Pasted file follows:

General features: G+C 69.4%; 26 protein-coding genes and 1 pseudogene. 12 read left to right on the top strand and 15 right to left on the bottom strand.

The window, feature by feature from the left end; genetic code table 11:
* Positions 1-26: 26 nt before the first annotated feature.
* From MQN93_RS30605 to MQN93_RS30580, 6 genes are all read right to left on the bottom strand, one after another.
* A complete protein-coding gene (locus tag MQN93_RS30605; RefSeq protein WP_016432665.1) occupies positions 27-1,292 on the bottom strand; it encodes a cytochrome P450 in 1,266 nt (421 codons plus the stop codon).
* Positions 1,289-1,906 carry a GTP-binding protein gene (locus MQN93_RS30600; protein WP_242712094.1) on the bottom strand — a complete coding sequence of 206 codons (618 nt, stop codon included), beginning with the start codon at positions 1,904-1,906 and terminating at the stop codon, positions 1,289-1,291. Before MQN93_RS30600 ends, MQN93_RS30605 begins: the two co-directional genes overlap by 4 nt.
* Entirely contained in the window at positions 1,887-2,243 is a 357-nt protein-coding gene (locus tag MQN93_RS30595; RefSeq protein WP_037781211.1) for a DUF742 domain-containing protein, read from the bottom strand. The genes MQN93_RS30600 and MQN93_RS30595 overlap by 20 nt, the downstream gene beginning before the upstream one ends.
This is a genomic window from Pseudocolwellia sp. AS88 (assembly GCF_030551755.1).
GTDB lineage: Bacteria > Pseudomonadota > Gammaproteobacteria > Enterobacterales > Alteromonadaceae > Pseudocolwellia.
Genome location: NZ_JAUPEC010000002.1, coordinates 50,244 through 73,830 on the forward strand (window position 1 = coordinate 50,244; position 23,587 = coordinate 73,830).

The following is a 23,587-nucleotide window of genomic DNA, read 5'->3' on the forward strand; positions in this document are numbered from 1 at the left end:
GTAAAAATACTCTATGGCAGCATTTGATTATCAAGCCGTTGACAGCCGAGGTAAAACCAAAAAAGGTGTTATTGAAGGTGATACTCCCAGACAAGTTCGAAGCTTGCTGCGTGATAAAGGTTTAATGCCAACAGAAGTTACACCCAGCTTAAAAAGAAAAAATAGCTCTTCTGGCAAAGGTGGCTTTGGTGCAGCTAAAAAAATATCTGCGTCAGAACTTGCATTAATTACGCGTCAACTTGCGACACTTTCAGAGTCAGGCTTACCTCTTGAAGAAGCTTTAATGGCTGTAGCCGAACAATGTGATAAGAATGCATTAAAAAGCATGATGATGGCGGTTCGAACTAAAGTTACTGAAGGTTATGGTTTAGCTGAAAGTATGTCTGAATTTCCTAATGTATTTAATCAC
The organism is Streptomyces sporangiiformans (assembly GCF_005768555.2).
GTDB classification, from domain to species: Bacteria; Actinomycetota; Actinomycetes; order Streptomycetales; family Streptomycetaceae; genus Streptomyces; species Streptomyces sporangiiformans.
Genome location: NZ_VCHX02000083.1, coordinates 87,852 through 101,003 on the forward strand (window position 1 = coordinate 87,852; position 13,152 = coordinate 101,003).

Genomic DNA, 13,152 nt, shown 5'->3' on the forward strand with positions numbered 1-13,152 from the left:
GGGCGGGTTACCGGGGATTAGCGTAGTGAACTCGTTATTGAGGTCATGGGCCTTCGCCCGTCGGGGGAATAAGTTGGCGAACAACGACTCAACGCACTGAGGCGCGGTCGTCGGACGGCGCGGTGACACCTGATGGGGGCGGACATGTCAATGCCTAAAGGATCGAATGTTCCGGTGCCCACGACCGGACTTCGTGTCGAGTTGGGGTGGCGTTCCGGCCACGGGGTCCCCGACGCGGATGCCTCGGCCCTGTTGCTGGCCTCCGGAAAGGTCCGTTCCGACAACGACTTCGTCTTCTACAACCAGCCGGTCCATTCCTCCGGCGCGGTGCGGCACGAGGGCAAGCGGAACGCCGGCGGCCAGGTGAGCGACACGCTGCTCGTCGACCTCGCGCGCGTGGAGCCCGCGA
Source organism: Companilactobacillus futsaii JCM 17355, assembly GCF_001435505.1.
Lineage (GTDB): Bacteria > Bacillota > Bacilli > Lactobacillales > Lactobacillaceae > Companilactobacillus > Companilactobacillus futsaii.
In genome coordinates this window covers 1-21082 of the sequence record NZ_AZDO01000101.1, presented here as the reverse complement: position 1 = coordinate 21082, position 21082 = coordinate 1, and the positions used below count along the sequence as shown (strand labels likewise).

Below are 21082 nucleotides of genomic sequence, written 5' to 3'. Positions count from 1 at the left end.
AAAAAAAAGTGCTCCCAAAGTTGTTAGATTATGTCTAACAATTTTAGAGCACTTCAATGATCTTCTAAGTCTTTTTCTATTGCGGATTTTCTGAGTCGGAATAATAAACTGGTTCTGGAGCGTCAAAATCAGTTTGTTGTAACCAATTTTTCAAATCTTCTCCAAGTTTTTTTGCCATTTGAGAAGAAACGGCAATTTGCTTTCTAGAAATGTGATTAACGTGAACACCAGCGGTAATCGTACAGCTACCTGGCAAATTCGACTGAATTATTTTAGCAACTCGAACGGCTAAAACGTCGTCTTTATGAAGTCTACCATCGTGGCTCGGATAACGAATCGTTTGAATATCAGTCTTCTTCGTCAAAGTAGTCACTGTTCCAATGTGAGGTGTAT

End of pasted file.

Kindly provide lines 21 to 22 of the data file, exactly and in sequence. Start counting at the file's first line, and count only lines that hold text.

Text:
Below are 21082 nucleotides of genomic sequence, written 5' to 3'. Positions count from 1 at the left end.
AAAAAAAAGTGCTCCCAAAGTTGTTAGATTATGTCTAACAATTTTAGAGCACTTCAATGATCTTCTAAGTCTTTTTCTATTGCGGATTTTCTGAGTCGGAATAATAAACTGGTTCTGGAGCGTCAAAATCAGTTTGTTGTAACCAATTTTTCAAATCTTCTCCAAGTTTTTTTGCCATTTGAGAAGAAACGGCAATTTGCTTTCTAGAAATGTGATTAACGTGAACACCAGCGGTAATCGTACAGCTACCTGGCAAATTCGACTGAATTATTTTAGCAACTCGAACGGCTAAAACGTCGTCTTTATGAAGTCTACCATCGTGGCTCGGATAACGAATCGTTTGAATATCAGTCTTCTTCGTCAAAGTAGTCACTGTTCCAATGTGAGGTGTAT